Saturday, February 7, 2015

Collar related injuries in companion animals

Collars with bling are all the rage. Just be sure it fits properly.

Here at SAT we think collars are excellent for companion animals – apart from being legally required to identify dogs under the NSW companion animals act, they’re also very handy in indicating that a pet is owned.

NOTE THIS POST CONTAINS A MEDICAL IMAGE OF A WOUND.

But we see some complications of collars, mostly when they’re not fitted properly.

If a collar is too loose an animal may slip out of it and run away. You maybe left standing with an empty collar suspended from a limp lead.

If a cat’s collar is loose enough, the cat may slip a foreleg through the collar – becoming stuck. If you have a furry cat you might not notice. Over a period of time this collar then saws through the skin, resulting in a major wound. These wounds can take months to heal.

collar wound
Example of a collar-inflicted wound. This was actually several weeks into healing. The original wound was much bigger.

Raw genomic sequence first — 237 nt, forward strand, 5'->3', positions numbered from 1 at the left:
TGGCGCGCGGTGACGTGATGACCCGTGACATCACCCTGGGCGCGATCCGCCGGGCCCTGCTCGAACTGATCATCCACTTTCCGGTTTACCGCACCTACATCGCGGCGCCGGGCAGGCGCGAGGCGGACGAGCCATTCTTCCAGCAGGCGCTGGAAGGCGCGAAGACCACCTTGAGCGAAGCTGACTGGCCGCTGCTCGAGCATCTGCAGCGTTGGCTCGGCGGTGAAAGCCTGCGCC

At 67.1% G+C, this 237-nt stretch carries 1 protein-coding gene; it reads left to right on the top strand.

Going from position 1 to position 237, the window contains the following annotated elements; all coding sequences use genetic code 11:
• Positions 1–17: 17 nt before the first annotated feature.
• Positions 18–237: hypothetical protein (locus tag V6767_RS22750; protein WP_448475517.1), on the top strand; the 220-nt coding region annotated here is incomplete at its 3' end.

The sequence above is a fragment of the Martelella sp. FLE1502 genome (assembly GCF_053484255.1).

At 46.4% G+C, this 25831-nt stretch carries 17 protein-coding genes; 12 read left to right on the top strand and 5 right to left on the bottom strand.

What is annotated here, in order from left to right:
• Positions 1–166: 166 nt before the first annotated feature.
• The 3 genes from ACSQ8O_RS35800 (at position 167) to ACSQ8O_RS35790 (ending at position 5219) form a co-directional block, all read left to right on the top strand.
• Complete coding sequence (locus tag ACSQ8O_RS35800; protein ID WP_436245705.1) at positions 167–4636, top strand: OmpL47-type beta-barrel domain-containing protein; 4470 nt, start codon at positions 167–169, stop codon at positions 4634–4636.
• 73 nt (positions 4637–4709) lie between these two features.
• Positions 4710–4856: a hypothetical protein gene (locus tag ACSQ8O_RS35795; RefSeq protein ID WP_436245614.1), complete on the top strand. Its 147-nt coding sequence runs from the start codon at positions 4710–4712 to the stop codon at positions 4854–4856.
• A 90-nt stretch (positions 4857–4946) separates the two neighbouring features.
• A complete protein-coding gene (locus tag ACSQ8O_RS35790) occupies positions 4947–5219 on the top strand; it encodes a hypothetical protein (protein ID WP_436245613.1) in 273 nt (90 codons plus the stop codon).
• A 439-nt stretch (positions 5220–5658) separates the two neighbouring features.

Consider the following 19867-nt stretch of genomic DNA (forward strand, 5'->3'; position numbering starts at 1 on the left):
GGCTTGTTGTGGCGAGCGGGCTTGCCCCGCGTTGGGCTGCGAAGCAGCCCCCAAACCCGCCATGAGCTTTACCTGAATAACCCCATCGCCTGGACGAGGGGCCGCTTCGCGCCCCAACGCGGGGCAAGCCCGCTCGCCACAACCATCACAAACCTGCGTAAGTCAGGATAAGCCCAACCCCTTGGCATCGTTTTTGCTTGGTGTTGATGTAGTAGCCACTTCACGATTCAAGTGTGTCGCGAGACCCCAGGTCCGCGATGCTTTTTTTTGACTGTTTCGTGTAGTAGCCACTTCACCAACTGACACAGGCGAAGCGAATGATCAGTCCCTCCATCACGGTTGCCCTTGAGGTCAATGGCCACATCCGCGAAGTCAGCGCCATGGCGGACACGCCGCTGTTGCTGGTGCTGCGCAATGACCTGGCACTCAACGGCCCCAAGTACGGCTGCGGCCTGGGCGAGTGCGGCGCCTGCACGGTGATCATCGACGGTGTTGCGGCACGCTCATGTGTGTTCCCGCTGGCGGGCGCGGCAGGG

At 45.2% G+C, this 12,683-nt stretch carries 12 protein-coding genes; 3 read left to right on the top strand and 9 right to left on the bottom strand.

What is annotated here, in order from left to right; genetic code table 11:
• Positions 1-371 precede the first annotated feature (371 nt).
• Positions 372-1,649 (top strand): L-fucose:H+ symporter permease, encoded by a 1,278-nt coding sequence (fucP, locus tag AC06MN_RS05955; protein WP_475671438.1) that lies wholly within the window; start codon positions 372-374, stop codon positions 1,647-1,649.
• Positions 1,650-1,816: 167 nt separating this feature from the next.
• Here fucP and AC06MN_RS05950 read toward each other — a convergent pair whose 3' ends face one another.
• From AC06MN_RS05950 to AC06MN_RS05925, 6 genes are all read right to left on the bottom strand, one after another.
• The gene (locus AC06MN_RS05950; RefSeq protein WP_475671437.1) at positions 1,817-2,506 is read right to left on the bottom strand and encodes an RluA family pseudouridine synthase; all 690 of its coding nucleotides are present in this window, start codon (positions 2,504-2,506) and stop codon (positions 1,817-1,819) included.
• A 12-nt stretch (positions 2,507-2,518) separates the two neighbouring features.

Similarly, we’ve seen dogs and cats with their lower jaw entrapped in the collar. Identification tags are recommended (and legally required in dogs), but these should be kept short as dangly tags can get caught in crevices such as drains, entrapping animals. Avoid unnecessarily ornate or heavy collars, or “bling” which may cause problems for your pet. If you do want your pet to wear something like this, save it for special occasions and ensure your pet is supervised.

Collar Tips
  • As a rule, ensure that the collar sits comfortably on your pet’s skin and you can comfortably slide two fingers under the collar.
  • If a collar is too tight it can cut off the circulation. This is important to look out for in growing animals. Check the fit of collars on puppies and kittens every week.
  • When selecting a collar, keep it simple but invest in good quality. Avoid heavy, ornate collars or those with sharp edges that can poke into the skin.



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